How Many Times Does a Standard Beer Bottle Get Reused?

According to a recent study, one Canadian drinks about 79 litres of beer in a year, on average. Regardless of whether or not you think you can beat this statistic, many beer bottles get thrown away.

As we have gradually become more environmentally conscious, we have begun to question the number of products we throw away or discard without giving them a second life. For example, the glass used to create beer bottles can get recycled several times. Despite this, more than 28 billion glass bottles get thrown away yearly.

Can you Recycle a Standard Beer Bottle? 

As mentioned above, most recycling plants and bottle depots accept beer bottles, and this is because beer bottles get made from glass, one of the world’s most commonly recycled products.

However, it’s often better to return your empty beer bottles to a bottle depot instead of disposing of them alongside the rest of your recycling. The reason for this is that the latter could mean the bottles break, which makes them harder to recycle as the small pieces and splinters are a safety hazard and could damage the machinery used at recycling plants. 

Empty brown glass bottles on a conveyor belt
A pile of empty brown glass bottles

How many times does a standard beer bottle get reused?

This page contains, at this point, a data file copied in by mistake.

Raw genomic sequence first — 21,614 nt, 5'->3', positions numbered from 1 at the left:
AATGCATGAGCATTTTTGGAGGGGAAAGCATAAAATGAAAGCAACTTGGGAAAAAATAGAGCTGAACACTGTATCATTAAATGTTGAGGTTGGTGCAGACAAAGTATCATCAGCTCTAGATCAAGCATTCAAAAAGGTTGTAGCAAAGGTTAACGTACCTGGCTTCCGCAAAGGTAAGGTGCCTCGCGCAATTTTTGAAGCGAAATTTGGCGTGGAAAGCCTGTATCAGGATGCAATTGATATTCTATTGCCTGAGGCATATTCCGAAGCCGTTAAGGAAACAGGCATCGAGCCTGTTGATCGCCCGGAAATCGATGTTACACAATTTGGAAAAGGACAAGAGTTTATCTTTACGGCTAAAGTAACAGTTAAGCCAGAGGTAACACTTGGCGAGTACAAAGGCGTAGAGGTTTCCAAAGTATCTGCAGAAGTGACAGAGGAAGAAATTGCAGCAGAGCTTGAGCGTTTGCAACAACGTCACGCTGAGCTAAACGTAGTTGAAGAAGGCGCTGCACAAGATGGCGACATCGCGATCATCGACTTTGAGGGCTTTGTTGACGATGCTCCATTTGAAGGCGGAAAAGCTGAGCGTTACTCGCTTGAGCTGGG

The chances are that the next bottle of beer you pick up is in a previously used container. While this may seem alarming, it’s a sign that we’re all doing our bit for the environment – even when enjoying a beer! 

According to a recent study, the average beer bottle is recycled or reused 15 times in its lifespan – though this can vary.  Don’t worry – this does not mean it gets sent back to the distributor to get refilled after you’ve dropped it off at a bottle depot. It goes through a strict process of both inspection and sanitization beforehand, meaning it’s completely safe to use these recycled products. Once cleaned and examined, the bottles will be sent to a distributor, refilled, and relabeled with the appropriate branding and packaging. A new lid will also be attached – but the materials used to make these lids are widely recyclable. 

You may be surprised to hear that beer bottles have such a short lifespan after recycling, especially as it gets widely reported that glass can get recycled infinitely through a process known as closed-loop recycling. However, the 15 times rule only applies to the number of times these products get used as beer bottles – after this, they may be broken down and turned into other glass products.

As a result, the next time you drink a beer (or two or three), set the bottles aside instead of simply discarding them. When you take them to the North Hill Bottle Depot, you can receive 10¢ per bottle – which means you’ll save money while saving the planet.